Wolves prefer fish to meat despite their reputation as land predators, a new study has found.
By Paul Eccleston
Researchers found that the Timber wolf prefers salmon when it is available, although it has traditionally been viewed as a ferocious pack animal that hunts and kills deer. A team who looked at the feeding habits of wolves in a remote area of British Columbia in Canada found that when salmon were running up the rivers, wolves opt for fishing rather than hunting.
For most of the year wolves depend on deer as their main source of food but in Autumn they switch their attention to salmon – even though deer are still available.
For four years the team, led by Dr Chris Darimont from the University of Victoria working with the Raincoast Conservation Foundation, Canada, looked at wolf droppings and had wolf hair chemically tested to see what they were eating.
They concluded: “One might expect that wolves would move onto salmon only if their mainstay deer were in short supply. Our data show that this is not the case, salmon availability clearly outperformed deer availability in predicting wolves’ use of salmon.”
The researchers, whose findings are published in the journal BMC Ecology, believe the wolves target the salmon because catching them is safer and involves less energy, as well as providing better nutrtion.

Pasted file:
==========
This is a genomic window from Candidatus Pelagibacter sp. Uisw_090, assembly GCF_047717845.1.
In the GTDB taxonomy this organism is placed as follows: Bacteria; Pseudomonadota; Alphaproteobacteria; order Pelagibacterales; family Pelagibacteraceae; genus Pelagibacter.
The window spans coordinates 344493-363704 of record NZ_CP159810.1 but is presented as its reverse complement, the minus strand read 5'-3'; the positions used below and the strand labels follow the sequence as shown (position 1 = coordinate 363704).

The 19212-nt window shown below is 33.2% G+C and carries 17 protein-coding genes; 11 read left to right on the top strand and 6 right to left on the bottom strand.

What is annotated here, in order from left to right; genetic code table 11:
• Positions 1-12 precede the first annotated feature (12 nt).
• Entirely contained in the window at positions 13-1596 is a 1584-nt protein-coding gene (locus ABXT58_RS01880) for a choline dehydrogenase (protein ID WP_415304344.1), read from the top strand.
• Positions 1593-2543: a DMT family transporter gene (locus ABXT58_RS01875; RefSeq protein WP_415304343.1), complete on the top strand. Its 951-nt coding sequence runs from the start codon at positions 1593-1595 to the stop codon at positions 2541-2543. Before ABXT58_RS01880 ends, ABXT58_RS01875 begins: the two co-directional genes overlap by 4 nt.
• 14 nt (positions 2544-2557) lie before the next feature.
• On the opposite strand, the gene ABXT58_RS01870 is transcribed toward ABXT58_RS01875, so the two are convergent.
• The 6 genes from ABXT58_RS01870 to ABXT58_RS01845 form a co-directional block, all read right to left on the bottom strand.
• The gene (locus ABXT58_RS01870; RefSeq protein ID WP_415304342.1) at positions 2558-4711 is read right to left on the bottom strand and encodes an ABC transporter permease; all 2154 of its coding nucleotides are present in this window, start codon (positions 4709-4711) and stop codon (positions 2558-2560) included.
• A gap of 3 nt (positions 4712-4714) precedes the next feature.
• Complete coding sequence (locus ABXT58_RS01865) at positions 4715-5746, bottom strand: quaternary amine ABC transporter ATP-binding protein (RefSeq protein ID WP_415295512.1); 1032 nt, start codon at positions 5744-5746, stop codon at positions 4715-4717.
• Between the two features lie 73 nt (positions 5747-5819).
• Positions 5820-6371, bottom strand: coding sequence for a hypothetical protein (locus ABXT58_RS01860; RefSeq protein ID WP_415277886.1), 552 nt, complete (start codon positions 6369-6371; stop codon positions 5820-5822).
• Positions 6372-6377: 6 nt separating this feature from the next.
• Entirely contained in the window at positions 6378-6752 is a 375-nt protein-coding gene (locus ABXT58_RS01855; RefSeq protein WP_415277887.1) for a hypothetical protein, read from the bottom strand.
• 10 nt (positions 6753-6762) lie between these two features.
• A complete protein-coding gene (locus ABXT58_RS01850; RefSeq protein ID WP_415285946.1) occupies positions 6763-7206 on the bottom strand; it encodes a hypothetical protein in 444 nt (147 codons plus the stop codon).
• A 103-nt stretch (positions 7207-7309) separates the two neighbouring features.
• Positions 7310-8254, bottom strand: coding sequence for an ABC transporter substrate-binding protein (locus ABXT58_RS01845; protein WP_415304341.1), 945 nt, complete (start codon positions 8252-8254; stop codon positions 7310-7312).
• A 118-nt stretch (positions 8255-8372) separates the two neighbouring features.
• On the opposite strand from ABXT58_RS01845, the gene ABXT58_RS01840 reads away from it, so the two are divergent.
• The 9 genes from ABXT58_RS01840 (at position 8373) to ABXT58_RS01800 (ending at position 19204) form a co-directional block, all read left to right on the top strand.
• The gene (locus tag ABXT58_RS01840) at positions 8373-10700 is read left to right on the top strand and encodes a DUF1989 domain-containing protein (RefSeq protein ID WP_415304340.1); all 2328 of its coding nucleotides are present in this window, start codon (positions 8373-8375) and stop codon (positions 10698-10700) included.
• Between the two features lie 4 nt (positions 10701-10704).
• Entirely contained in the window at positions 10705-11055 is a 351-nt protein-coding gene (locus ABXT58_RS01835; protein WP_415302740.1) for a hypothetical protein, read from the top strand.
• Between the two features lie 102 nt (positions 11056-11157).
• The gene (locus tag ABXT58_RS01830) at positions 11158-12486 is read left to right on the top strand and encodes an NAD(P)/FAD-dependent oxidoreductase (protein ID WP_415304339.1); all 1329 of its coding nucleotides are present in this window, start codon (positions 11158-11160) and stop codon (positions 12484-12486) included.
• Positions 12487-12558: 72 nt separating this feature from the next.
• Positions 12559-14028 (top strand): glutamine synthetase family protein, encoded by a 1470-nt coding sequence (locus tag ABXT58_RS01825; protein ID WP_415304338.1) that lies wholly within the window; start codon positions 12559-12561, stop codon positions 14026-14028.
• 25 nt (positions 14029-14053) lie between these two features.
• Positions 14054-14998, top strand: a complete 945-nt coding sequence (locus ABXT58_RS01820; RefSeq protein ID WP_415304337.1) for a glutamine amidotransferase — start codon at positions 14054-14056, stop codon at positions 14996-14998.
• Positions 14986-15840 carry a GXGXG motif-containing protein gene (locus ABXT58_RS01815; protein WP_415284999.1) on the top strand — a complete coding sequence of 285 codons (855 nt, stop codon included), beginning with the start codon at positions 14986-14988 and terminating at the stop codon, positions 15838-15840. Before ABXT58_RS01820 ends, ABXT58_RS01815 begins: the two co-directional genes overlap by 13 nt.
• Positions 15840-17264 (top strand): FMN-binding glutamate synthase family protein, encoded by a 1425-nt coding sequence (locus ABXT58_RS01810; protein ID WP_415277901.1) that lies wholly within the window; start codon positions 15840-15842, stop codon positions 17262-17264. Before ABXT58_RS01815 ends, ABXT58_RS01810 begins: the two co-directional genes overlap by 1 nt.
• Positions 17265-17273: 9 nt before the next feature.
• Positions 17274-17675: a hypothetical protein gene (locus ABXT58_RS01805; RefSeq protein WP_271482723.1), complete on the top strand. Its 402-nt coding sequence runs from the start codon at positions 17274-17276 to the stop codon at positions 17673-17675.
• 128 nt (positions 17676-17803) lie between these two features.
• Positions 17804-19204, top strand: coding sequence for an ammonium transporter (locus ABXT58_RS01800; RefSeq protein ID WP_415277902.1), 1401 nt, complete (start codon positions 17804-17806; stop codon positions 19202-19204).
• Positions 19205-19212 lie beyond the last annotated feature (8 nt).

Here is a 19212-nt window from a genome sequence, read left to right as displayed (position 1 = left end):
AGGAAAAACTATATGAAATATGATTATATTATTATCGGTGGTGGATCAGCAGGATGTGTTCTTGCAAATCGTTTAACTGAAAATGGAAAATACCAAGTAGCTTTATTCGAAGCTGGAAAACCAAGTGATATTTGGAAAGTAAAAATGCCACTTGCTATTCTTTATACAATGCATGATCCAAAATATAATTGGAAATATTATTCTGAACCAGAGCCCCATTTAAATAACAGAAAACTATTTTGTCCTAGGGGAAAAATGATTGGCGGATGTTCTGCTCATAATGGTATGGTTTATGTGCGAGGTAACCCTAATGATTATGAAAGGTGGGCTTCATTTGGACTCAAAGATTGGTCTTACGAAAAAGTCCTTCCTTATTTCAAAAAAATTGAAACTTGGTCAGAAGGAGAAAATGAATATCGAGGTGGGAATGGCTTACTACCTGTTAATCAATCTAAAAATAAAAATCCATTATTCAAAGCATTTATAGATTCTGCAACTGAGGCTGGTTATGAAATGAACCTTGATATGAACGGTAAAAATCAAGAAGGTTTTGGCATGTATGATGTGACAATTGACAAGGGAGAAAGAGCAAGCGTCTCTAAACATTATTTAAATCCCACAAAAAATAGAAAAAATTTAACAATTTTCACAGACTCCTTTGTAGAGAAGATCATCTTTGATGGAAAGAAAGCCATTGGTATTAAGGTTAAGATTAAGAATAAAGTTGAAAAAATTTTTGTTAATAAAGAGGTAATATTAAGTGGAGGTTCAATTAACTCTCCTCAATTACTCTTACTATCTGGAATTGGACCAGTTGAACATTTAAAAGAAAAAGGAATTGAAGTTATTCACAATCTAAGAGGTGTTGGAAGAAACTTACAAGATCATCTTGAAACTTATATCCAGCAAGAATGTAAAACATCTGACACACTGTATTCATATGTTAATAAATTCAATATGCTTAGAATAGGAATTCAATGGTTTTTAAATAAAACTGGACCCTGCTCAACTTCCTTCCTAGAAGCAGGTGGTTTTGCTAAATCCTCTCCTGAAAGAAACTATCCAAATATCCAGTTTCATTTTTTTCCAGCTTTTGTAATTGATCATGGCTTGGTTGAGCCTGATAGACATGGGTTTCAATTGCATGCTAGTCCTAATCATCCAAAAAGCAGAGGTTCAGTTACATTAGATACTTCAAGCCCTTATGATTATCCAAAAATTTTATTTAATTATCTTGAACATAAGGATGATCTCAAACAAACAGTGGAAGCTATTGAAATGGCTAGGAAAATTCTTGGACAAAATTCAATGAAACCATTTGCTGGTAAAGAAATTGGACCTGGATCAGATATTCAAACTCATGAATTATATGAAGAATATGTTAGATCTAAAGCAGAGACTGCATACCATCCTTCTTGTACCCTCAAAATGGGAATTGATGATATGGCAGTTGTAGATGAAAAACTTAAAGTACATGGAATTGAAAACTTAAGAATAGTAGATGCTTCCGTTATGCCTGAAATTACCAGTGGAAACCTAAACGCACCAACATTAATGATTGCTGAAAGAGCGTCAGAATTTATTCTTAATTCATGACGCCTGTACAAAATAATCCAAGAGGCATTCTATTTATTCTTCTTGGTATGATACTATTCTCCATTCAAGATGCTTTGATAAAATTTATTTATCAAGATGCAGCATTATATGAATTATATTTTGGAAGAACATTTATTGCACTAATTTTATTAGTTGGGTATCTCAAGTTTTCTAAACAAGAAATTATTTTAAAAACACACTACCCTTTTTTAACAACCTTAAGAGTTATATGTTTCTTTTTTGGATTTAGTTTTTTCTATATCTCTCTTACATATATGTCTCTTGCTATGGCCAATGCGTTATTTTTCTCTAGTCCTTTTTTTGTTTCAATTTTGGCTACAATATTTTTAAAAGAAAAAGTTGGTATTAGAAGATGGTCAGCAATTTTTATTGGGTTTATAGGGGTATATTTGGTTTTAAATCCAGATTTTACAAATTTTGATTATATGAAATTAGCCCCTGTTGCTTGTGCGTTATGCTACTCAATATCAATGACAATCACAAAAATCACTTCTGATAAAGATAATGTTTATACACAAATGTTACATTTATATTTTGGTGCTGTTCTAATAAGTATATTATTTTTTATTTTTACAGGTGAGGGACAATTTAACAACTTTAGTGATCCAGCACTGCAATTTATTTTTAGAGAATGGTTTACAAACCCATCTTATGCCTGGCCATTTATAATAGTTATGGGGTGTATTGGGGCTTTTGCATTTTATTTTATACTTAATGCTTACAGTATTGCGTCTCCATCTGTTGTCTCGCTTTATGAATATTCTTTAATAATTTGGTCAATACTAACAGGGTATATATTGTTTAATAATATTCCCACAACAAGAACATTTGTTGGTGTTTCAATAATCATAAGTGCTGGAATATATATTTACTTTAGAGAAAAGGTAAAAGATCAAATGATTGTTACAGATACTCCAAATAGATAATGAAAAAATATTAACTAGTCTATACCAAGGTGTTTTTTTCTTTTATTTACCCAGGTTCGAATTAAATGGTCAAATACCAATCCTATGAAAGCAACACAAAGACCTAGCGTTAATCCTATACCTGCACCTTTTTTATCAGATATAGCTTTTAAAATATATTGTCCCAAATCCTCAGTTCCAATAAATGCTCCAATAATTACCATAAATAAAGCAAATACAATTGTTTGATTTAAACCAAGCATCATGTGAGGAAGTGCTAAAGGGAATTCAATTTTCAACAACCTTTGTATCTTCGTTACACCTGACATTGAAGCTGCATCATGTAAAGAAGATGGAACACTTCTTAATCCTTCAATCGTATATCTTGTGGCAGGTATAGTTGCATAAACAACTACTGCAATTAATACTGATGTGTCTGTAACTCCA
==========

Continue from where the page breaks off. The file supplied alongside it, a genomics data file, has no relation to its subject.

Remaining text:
“Selecting benign prey such as salmon makes sense from a safety point of view. While hunting deer, wolves commonly incur serious and often fatal injuries. In addition to safety benefits we determined that salmon also provides enhanced nutrition in terms of fat and energy,” said Dr Darimont.
Co-author Thomas Reimchen, also of the University of Victoria, said: “Salmon continue to surprise us, showing us new ways in which their oceanic migrations eventually permeate entire terrestrial ecosystems.
“In terms of providing food and nutrients to a whole food web, we like to think of them as North America’s answer to the Serengeti’s wildebeest.”
But the researchers warn that the relationship between wold and salmon, which has been around for centuries, may not be around forever. “There are multiple threats to salmon systems, including overexploitation by fisheries and the destruction of spawning habitats, as well as diseases from exotic salmon aquaculture that collectively have led to coast-wide declines of up to 90 per cent over the last century,” said Darimont.
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